By Barbara Levenson Schweitzer

My mother is First Generation. Her parents learned to speak English by reading the newspaper. Mom grew up in an era when diversity was not embraced or supported. For context, my mother went to college in the 1950s, when many universities had admissions quotas designed to limit the number of diverse students in attendance. The majority of women did not graduate from (or even attend) college, and even fewer attended law school. According to the U.S. Department of Commerce and Bureau of the Census, only 23.9% of women earned bachelor’s degrees in the 1950s. Between 1950 and 1970, only 3% of all attorneys in the U.S. were women. Mom figured out quite early that education was the ticket to a better future, and she instilled this idea repeatedly when I was growing up. Because of my mother’s experiences, I feel a kinship with First Generation students and attorneys, although admittedly, I have had a much easier path than you’ve had.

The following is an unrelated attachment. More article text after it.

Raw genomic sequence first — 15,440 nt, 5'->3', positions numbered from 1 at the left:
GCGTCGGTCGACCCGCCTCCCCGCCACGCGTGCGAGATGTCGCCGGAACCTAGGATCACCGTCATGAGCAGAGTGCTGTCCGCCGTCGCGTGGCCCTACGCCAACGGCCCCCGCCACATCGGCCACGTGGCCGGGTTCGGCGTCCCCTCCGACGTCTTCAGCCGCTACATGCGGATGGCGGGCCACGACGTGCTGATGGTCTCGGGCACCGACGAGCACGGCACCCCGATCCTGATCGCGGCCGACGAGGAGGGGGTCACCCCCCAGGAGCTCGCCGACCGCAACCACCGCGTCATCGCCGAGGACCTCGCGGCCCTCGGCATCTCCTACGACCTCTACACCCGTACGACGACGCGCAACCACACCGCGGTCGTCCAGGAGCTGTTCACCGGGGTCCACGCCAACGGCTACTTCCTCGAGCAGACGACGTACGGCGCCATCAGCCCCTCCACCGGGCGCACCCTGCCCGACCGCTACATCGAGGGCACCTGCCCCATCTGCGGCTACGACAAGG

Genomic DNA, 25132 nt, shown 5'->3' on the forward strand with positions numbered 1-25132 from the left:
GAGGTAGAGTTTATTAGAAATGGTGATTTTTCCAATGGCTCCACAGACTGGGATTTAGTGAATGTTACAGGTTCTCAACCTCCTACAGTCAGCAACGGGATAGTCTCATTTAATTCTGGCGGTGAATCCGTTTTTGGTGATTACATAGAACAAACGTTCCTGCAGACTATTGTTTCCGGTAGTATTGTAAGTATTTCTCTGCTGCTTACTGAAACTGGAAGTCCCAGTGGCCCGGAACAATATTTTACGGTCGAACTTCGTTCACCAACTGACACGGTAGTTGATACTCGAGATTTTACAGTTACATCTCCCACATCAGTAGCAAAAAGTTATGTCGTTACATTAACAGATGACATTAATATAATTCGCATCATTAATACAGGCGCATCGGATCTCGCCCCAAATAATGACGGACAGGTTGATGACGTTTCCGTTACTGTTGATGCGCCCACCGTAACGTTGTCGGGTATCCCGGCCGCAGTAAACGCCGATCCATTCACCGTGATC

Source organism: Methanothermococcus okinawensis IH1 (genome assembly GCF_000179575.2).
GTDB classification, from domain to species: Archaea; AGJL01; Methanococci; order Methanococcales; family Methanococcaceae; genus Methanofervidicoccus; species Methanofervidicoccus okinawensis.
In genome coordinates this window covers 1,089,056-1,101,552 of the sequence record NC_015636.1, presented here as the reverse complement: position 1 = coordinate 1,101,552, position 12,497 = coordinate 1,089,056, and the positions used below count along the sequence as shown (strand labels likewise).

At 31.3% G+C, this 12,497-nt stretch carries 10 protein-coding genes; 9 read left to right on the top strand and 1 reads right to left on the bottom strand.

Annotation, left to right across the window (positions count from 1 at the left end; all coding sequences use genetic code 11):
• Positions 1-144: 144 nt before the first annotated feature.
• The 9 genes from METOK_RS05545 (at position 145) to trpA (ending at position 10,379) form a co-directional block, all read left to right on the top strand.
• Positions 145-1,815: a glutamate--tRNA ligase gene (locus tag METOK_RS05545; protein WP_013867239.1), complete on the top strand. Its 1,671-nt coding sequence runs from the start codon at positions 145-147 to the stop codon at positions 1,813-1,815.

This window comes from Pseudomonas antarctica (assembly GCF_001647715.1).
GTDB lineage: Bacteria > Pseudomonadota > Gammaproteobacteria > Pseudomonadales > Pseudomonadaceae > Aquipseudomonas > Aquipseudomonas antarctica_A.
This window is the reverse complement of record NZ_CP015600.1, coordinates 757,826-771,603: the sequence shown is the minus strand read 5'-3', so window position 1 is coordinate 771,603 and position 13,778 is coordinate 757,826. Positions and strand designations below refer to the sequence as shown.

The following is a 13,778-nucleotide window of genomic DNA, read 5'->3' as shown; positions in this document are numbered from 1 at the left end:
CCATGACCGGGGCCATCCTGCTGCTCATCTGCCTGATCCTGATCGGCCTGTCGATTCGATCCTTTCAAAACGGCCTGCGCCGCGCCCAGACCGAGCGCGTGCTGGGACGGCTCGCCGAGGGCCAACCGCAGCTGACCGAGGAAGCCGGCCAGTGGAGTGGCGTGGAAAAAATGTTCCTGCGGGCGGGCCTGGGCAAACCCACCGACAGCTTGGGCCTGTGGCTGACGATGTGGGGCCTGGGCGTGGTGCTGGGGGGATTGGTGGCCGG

Over the years, I have had the opportunity to advise First Generation law students who are getting ready to interview for 2L summer associate positions, and I have represented First Generation Professional attorneys in their lateral job searches. I have been honored, humbled, and moved to tears, by the stories they have shared with me. Their paths to law school, and the sacrifices their families have made, are nothing short of inspiring. It truly takes a village and a strong support system. First Generation students have often worked 15-20 hours a week to put themselves through college. They may have attended a community college before they earned their bachelor’s degrees. First Generation students often have parents who work several jobs in order to pay the bills. First Generation students have a lot of responsibilities that go well beyond attending class and studying.